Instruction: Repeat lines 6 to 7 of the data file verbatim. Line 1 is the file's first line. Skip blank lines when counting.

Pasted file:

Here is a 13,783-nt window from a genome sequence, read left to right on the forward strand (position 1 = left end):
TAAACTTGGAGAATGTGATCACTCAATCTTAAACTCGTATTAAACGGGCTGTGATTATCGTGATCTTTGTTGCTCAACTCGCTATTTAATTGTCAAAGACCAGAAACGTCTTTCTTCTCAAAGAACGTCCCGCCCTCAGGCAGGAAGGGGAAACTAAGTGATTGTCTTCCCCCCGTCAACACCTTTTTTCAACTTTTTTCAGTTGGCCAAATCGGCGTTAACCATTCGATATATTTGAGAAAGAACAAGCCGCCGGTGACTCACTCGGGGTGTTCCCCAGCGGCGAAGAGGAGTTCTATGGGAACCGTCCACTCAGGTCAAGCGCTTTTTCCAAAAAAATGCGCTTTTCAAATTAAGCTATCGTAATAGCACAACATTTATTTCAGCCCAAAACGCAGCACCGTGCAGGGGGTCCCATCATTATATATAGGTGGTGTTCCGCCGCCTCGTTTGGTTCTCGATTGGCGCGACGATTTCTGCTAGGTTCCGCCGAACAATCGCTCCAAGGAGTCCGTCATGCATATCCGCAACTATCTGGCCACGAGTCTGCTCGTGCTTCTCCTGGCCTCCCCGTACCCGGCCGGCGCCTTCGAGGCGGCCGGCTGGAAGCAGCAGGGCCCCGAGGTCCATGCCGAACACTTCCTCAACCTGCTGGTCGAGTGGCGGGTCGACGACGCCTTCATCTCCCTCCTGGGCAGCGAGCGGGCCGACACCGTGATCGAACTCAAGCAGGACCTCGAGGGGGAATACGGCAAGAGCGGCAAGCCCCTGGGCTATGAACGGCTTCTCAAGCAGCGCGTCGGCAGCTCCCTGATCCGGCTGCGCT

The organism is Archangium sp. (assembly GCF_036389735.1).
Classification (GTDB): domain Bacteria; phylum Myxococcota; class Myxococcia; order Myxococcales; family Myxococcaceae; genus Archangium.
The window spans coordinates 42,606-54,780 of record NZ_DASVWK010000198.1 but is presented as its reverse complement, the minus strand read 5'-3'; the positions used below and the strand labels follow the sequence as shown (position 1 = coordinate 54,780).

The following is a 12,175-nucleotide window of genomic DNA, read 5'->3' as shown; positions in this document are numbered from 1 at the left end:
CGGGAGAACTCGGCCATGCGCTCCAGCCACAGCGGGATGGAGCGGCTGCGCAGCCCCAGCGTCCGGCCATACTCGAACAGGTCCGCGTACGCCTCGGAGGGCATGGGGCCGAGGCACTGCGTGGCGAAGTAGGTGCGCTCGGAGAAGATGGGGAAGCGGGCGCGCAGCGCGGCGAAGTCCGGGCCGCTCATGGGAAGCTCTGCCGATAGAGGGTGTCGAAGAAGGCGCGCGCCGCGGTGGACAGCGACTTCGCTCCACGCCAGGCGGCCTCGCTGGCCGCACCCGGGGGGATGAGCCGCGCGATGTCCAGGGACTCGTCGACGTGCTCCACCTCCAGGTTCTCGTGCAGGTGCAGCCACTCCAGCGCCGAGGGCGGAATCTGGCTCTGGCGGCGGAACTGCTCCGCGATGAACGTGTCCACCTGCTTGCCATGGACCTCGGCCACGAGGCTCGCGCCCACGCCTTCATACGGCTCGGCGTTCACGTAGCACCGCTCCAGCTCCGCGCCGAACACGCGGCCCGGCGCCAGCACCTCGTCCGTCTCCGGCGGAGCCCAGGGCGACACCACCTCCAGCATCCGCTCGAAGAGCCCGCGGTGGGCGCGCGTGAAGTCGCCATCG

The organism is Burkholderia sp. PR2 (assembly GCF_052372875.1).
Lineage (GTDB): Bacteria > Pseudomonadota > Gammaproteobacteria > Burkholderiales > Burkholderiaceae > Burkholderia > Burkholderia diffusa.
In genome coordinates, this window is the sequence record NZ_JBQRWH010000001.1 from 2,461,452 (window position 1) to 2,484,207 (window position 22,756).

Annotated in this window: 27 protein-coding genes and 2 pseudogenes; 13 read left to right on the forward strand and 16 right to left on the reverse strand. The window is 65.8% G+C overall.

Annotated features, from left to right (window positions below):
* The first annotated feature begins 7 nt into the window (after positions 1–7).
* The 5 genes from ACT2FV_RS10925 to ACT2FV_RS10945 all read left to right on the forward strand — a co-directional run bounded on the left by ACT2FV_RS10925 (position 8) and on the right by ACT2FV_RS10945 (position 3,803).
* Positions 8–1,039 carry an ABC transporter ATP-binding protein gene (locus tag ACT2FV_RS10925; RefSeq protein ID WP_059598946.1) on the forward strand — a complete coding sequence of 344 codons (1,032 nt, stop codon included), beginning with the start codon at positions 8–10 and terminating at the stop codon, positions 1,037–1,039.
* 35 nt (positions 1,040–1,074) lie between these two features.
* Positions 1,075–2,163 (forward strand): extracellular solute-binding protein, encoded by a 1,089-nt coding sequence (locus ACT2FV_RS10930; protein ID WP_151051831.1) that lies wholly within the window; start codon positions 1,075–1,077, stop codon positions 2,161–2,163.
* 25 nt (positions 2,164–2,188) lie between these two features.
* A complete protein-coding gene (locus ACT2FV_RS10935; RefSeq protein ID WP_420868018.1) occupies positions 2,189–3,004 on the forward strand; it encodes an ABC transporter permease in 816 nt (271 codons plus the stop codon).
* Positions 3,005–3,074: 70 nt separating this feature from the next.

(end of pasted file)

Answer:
The following is a 12,175-nucleotide window of genomic DNA, read 5'->3' as shown; positions in this document are numbered from 1 at the left end:
CGGGAGAACTCGGCCATGCGCTCCAGCCACAGCGGGATGGAGCGGCTGCGCAGCCCCAGCGTCCGGCCATACTCGAACAGGTCCGCGTACGCCTCGGAGGGCATGGGGCCGAGGCACTGCGTGGCGAAGTAGGTGCGCTCGGAGAAGATGGGGAAGCGGGCGCGCAGCGCGGCGAAGTCCGGGCCGCTCATGGGAAGCTCTGCCGATAGAGGGTGTCGAAGAAGGCGCGCGCCGCGGTGGACAGCGACTTCGCTCCACGCCAGGCGGCCTCGCTGGCCGCACCCGGGGGGATGAGCCGCGCGATGTCCAGGGACTCGTCGACGTGCTCCACCTCCAGGTTCTCGTGCAGGTGCAGCCACTCCAGCGCCGAGGGCGGAATCTGGCTCTGGCGGCGGAACTGCTCCGCGATGAACGTGTCCACCTGCTTGCCATGGACCTCGGCCACGAGGCTCGCGCCCACGCCTTCATACGGCTCGGCGTTCACGTAGCACCGCTCCAGCTCCGCGCCGAACACGCGGCCCGGCGCCAGCACCTCGTCCGTCTCCGGCGGAGCCCAGGGCGACACCACCTCCAGCATCCGCTCGAAGAGCCCGCGGTGGGCGCGCGTGAAGTCGCCATCG